The word ketubah literally means “writing” or “written” and refers to the traditional Jewish marriage contract, signed and read at the wedding to unite a couple by Jewish law.
In The Creative Jewish Wedding Book, author and Jewish educator Gabrielle Kaplan-Mayer explains that the text of the first ketubah, written around 200 BCE, was an innovative document for its time, intended to protect the bride financially in the event of divorce or death, as well as to enumerate her ongoing rights in the marriage.
Examples of decorative ketubahs go back hundreds of years. This is an expression of the Jewish tradition of hiddur mitzvah, which calls for the beautification of ceremonial objects. Ketubahs are often hung prominently in the married couple’s home following the wedding, as both a daily reminder of the couple’s vows and responsibilities to each other, and as a work of art symbolizing their union. Some couples also choose to commemorate an anniversary or renew their vows with a ketubah.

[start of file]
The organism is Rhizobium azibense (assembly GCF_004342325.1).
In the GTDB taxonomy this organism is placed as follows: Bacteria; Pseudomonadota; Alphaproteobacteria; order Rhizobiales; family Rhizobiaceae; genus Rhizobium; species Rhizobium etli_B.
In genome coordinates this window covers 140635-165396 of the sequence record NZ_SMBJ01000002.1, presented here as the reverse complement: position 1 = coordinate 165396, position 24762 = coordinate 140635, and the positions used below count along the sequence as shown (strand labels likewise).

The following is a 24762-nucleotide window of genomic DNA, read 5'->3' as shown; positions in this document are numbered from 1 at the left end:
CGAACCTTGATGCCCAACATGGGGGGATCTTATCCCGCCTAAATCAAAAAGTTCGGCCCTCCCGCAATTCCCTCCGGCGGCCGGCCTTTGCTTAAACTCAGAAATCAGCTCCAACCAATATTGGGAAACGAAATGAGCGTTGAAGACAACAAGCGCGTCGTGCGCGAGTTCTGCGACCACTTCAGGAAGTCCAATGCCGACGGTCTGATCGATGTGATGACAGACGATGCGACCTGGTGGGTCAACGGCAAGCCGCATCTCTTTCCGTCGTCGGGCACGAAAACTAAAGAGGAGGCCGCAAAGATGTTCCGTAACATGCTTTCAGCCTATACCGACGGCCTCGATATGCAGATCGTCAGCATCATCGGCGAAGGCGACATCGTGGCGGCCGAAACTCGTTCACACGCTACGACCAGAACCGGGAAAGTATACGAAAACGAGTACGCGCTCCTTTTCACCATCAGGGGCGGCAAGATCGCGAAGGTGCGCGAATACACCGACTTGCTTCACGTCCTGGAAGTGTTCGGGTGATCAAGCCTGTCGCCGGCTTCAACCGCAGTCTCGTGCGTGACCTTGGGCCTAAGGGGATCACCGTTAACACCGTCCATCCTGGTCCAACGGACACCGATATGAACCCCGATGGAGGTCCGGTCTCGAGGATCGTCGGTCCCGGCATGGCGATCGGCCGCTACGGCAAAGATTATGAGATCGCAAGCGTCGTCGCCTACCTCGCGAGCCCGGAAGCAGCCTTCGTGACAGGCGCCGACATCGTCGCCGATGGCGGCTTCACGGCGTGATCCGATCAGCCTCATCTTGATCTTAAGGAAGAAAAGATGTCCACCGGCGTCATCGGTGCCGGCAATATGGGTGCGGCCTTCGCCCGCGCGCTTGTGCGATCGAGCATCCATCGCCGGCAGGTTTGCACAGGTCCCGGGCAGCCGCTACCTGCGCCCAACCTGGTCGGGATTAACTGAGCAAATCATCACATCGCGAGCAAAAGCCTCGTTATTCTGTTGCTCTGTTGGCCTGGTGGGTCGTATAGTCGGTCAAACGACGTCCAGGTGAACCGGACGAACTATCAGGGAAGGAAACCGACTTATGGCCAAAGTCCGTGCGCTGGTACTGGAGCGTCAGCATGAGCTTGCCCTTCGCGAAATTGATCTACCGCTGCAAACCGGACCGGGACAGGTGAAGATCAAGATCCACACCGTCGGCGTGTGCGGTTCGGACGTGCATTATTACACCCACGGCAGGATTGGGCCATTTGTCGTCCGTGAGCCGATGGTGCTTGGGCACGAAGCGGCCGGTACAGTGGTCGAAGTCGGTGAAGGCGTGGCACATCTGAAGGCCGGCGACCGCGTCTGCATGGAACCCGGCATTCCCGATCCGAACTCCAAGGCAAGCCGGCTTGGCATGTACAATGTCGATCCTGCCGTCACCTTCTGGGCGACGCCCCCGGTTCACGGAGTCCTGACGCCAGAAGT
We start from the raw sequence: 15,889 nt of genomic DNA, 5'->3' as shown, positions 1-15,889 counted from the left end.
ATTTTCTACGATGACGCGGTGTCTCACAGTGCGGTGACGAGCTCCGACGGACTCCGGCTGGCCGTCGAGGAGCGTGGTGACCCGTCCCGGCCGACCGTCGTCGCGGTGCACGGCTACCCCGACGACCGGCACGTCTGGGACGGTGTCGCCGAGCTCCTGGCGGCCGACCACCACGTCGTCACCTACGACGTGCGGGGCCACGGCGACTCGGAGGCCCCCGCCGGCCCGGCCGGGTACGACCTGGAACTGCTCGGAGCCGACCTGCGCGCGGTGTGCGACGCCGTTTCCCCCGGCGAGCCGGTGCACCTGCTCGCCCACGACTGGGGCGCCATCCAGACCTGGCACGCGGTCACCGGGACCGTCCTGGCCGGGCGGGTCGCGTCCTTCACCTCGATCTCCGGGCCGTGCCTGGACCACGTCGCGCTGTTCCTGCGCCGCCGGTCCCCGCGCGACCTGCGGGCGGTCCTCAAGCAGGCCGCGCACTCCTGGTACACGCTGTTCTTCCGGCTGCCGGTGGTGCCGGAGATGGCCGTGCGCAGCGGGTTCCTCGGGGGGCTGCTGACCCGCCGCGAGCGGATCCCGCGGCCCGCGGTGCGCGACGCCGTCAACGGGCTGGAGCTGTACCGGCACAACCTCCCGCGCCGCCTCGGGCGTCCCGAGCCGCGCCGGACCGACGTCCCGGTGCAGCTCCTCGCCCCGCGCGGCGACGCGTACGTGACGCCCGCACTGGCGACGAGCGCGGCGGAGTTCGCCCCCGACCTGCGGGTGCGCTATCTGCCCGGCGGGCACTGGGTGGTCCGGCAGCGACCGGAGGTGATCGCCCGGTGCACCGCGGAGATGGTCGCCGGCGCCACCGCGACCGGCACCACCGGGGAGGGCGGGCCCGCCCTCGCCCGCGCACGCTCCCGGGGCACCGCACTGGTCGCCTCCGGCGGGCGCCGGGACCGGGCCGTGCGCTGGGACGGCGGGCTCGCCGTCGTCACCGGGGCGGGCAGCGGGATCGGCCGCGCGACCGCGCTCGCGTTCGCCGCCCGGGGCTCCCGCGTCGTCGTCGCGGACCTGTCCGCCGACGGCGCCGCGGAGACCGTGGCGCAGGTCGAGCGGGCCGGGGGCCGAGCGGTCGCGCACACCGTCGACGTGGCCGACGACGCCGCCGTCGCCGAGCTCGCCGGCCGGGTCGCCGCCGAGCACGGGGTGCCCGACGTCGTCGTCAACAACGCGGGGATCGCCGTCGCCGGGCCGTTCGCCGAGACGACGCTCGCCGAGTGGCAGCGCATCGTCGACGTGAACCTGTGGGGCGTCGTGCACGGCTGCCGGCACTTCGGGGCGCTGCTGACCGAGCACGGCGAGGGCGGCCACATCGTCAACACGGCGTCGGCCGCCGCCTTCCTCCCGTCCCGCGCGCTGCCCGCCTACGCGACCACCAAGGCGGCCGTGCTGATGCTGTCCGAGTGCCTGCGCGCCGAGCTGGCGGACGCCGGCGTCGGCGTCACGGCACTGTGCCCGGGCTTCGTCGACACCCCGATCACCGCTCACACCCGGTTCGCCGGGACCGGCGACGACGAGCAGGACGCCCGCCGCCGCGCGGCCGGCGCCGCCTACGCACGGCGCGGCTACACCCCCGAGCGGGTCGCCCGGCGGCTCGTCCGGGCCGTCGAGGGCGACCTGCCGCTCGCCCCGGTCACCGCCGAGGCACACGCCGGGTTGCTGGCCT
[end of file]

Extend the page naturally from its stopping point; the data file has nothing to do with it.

Today, ketubahs and their texts reflect the great diversity of the Jewish community. Though the Orthodox community still uses the original text described above, other denominations and individuals have adapted this text to reflect their values, with many modern texts focusing on the spiritual and emotional needs of both partners. As ketubahs were traditionally written in Aramaic, which was once the secular language of the Jewish community, many people opt to write their ketubahs in the languages they speak, often English and Hebrew.